Architectural photography definition – What is architectural photography?
Architecture photography is the practice of photographing buildings or other structures with the aim of capturing their design aesthetics. But the definition doesn’t quite end there. On top of capturing the aesthetic intentions of the architect, a good architectural photograph is itself aesthetically pleasing.
Photographers who take pictures of houses, buildings, bridges, streetscapes, and so forth do so with a range of different objectives. Some do so for commercial reasons. They take photos to sell to developers, builders, or real estate agents who, in turn, use them to highlight and promote their work or to sell the buildings themselves.
In other cases, architecture photography can be about contributing to a visual understanding of the built environment. It can show a building off to those who haven’t yet had an opportunity to see them, or indeed to those who will never get the opportunity to see them. After all, while most would jump at the chance to visit Notre Dame Cathedral, in global terms, only a lucky few get the opportunity to do so.
The best architectural photography does this in a way that truly captures a building’s essence. It provides context and, in effect, educates the viewer.
Tips for those starting out in architectural photography
Before you start
When attempting architectural photography, it’s important to not come to your subject cold. You need to get to know the building you plan to photograph in advance. Visit it many times. View it from the outside (and the inside if that is possible), and research its history (and that of its immediate location).
What equipment do you need for architecture photography?
The first thing to remember when it comes to equipment is that you are dealing with static subjects. Therefore, you have no need for things like face-tracking autofocus systems and fast continuous shooting modes.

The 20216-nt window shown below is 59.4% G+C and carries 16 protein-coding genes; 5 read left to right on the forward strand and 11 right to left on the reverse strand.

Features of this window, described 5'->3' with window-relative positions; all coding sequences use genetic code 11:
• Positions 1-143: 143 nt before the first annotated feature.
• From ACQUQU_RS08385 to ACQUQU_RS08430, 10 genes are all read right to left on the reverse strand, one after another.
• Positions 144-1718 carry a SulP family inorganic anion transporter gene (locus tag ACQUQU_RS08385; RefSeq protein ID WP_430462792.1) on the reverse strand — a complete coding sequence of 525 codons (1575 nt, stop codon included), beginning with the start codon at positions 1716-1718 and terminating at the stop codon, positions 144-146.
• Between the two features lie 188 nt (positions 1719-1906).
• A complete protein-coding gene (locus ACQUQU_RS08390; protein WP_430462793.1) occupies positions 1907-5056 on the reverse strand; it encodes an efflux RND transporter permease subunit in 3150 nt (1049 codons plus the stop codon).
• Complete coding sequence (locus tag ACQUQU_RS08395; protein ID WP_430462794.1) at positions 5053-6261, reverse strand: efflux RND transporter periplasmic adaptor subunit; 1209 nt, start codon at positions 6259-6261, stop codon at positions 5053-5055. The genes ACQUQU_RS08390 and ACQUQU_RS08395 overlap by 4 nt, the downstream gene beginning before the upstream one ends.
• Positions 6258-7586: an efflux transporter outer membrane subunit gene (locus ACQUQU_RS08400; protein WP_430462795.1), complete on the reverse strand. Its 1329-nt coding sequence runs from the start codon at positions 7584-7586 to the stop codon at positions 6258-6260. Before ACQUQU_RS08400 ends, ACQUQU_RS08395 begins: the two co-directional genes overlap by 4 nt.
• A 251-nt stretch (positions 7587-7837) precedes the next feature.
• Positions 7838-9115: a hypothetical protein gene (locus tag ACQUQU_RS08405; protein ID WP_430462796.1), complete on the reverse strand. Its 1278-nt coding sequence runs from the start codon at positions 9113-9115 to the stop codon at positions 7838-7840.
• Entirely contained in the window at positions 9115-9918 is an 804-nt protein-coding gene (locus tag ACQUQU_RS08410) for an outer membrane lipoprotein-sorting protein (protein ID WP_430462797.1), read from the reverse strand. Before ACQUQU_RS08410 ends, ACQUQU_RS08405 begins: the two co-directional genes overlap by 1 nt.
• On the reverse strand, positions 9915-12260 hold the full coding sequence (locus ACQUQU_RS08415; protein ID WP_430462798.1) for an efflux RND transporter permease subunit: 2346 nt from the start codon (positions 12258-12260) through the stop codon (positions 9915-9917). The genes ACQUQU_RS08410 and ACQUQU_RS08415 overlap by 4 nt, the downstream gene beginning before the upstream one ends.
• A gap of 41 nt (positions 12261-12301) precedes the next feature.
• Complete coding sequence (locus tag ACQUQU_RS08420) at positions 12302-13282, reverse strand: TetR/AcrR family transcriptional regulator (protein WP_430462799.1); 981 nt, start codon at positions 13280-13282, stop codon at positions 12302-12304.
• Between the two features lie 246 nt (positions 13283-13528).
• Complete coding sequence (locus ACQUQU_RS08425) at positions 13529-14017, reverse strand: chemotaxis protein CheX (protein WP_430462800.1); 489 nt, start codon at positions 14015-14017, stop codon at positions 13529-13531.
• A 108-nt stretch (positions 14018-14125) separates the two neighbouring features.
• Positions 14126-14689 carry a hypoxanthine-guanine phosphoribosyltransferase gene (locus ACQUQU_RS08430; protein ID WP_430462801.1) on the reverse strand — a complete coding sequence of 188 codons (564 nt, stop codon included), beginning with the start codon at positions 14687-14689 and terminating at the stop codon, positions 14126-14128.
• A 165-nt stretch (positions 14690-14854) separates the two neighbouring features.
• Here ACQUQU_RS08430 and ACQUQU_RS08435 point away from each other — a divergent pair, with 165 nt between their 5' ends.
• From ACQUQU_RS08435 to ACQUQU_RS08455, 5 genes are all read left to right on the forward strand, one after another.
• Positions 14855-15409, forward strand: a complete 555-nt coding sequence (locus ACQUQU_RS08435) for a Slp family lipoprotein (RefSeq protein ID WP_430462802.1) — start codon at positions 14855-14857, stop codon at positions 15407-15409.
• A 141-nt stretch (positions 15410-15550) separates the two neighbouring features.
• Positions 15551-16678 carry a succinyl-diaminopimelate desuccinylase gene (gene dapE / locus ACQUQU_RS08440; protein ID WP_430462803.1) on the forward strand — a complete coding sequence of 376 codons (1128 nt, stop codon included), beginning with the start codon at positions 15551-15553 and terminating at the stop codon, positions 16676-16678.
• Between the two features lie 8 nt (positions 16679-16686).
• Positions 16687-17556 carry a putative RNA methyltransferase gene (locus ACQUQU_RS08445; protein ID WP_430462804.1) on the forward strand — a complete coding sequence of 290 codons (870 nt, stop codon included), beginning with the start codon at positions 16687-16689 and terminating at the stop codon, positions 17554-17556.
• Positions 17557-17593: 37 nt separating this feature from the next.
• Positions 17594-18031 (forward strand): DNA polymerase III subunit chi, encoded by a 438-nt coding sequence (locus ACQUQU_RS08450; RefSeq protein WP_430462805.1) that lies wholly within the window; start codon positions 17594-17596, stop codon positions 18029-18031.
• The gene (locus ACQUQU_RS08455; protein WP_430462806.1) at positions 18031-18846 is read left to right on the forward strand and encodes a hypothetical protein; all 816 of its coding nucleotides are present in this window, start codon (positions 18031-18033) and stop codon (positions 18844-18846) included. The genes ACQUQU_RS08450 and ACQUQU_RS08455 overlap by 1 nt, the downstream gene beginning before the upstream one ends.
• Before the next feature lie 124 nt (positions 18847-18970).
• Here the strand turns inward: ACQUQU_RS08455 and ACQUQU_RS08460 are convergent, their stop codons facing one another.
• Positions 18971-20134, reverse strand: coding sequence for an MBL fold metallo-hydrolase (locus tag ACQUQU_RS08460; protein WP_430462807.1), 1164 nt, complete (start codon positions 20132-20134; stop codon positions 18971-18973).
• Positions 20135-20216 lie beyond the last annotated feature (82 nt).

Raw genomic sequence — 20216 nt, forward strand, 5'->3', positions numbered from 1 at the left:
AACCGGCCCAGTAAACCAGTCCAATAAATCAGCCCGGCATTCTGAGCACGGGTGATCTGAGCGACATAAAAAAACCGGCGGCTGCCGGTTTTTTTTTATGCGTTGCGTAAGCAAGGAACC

What you do need is a good quality camera and a selection of interchangeable lenses. In terms of camera, a DSLR is a good choice, while in terms of lenses there is no such things as a best lens. Depending on the task at hand, you should consider prime lenses, zoom lenses, tilt-shift lenses, and wide-angle lenses.
Zoom lenses allow you to capture architectural features that are otherwise inaccessible, while prime lenses deliver the best sharpest pictures possible. Meanwhile, using a tilt-shift lens you have the benefit of adjusting lens angle independently, and wide-angle lenses help you to photograph large structures that would otherwise be too large to fit in your frame.
Beyond cameras and lenses, these days professional photographers use other equipment like drones to capture pictures. Then of course there are software tools like Photoshop and Lightroom to edit and improve your photos.
What are the going rates for architectural photography?
Though rates vary, most good photographers charge rates of around $1,500 – $2,000 per day for interior architecture photography and exterior work.
What to include in your architectural photography?